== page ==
China Bans Windows 8 on Government Computers

The country provided a pretty unusual reason for this decision

China today decided to ban the use of Windows 8 on government computers in a decision that confirms Microsoft's struggle to boost sales in the country and work with local authorities to fight piracy.

The Central Government Procurement Center hasn't provided any official reason for this new decision, but it mentioned on its website that the ban was part of its energy-saving efforts. While this has absolutely nothing to do with Windows 8, there is no doubt that Microsoft cannot be pleased with such a restriction, especially because sales in China have remained pretty low in the last few years.

As you can see, local authorities haven't provided too many details on this, but one might wonder whether this ban is related to Microsoft's decision to cut down support for Windows XP just after the Chinese government purchased valid licenses for this particular OS version.

In fact, China is one of the countries that have asked Microsoft to continue providing support for Windows XP for local users at no additional costs, pointing out that they only recently purchased genuine licenses, so moving to a newer OS version was very expensive.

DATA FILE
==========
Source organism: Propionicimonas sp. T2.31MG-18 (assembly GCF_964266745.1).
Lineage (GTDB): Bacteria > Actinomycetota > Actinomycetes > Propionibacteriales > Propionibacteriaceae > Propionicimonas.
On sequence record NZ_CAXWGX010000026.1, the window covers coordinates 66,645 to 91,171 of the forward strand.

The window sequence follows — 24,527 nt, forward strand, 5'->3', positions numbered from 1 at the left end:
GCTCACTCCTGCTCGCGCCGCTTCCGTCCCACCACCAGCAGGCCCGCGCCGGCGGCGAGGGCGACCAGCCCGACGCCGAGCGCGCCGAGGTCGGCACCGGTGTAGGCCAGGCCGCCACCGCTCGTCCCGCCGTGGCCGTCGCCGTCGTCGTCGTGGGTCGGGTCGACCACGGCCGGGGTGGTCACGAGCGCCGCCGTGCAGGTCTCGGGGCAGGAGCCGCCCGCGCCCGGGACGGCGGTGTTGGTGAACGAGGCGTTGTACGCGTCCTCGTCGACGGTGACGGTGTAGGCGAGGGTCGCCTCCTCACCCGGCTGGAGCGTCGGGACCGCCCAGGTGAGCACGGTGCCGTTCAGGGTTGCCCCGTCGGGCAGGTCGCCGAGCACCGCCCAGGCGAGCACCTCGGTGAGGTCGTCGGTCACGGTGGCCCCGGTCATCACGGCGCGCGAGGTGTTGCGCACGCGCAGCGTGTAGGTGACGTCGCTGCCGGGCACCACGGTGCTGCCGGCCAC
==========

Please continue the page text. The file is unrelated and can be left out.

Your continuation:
Microsoft obviously reject such a proposal, explaining that just like all the other countries in the world, China needs to upgrade their computers in order to remain secure or pay for custom XP support.

“Microsoft China has taken special actions to closely work with leading Chinese internet security and anti-virus companies including Tencent for them to provide security protection for Chinese Windows XP users before they upgrade to modern operating system,” a statement released by Microsoft said.

On the other hand, China has also started development of its very own Windows XP alternative based on Linux, saying that it hopes users to at least give it a try. The operating system would obviously be offered free of charge to all computer users in the country and come with a familiar interface that would resemble the one offered in Windows XP, sources said.

At the same time, local authorities referred to Windows 8 as a too expensive product, saying that they prefer to stay on Windows XP until they develop a more affordable replacement. Windows XP, on the other hand, remains the most popular operating system in the country, while Windows 8 is only installed on approximately 3 percent of the local desktop computers, according to third-party statistics.

We've reached out to Microsoft for a word on this, so we will update the article accordingly.

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